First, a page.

A 49 year old Brisbane woman has pleaded guilty to contempt of court for breaching orders regarding custody by hiding her children from their father for three years, and has been jailed for 18 months as a consequence.
The case was originally heard in the Family Court in 2014, where the court ordered the mother and father to share the care of the two children. However, breaching orders, the mother abducted the children and went on the run with them.
The mother was apparently facilitated by a “secret network of helpers” in her efforts to leave Brisbane with the kids, and to remain out of the reaches of authorities. Over the three years, the children were moved to a number of locations off grid, with the mother avoiding using phones or bank accounts to escape detection.
It wasn’t until the mother and the children moved into the maternal grandmother’s home north of Brisbane that the Australian Federal Police were able to locate them.
The grandmother, 74, had originally been ordered to provide any information about the location of her daughter and the grandchildren, but had harboured them for almost six months without informing authorities. Because the grandmother kept her daughter and grandchildren’s location secret, she was also charged with contempt of court, and given a six month jail term, suspended after three months. The mother however will have to serve the full 18 month term of her sentence.
The Federal Circuit Court Justice Michael Jarrett ruled the mother had shown “flagrant disregard” by breaching orders of the Family Court. While the mother had claimed the father had been violent towards both her and the children, even threatening her life, Justice Jarrett was “completely unsatisfied” that the mother had proven the allegations.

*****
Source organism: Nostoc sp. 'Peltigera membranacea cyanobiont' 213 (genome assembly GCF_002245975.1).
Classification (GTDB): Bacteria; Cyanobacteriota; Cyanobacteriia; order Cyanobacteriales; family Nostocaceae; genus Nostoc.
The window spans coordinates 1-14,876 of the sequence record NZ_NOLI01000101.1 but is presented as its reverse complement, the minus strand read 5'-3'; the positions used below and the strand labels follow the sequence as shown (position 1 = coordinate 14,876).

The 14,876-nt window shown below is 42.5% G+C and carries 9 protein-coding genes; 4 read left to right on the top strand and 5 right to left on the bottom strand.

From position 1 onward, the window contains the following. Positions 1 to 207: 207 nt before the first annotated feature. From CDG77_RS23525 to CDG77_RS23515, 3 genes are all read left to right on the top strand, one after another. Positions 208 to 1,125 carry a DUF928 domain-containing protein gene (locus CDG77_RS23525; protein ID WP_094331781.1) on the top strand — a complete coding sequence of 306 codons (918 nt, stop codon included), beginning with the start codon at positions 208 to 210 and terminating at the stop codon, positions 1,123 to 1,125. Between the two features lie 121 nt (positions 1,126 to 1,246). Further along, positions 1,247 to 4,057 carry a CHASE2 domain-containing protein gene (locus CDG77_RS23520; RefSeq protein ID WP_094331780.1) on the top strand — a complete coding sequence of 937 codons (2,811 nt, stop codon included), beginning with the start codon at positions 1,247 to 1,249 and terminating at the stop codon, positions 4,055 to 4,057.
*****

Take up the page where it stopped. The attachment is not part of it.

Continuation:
Instead, Justice Jarrett found it was the mother who had traumatised her children through the process of denying them access to their father and forcing them to endure three years living “on the run”.
The children were said to have been deprived of the chance of building a relationship with their father for the three years, but have since been returned to the father’s care.
While the mother wasn’t charged with criminal offences such as abduction, her offending in breaching orders was, in the eyes of the court, “significant”, though the mother “had shown no remorse for her actions”.
“[The mother’s] non-compliance with the orders have deprived these children the opportunity of developing their relationship with their other parent,” he said.”Even more significant is the trauma these children have been subjected to as a result of many shifts from residence to residence.”
Justice Jarrett said a fine was inappropriate given the “gravity of contempt”.
The women have said through their lawyer that they will not be appealing their sentences.
Read our blog: Is there any excuse for breaching parenting orders?
Do you need assistance with a parenting or other family law matter? Please contact Canberra family lawyer Cristina Huesch or one of our other experienced solicitors here at Alliance Legal Services on (02) 6223 2400.
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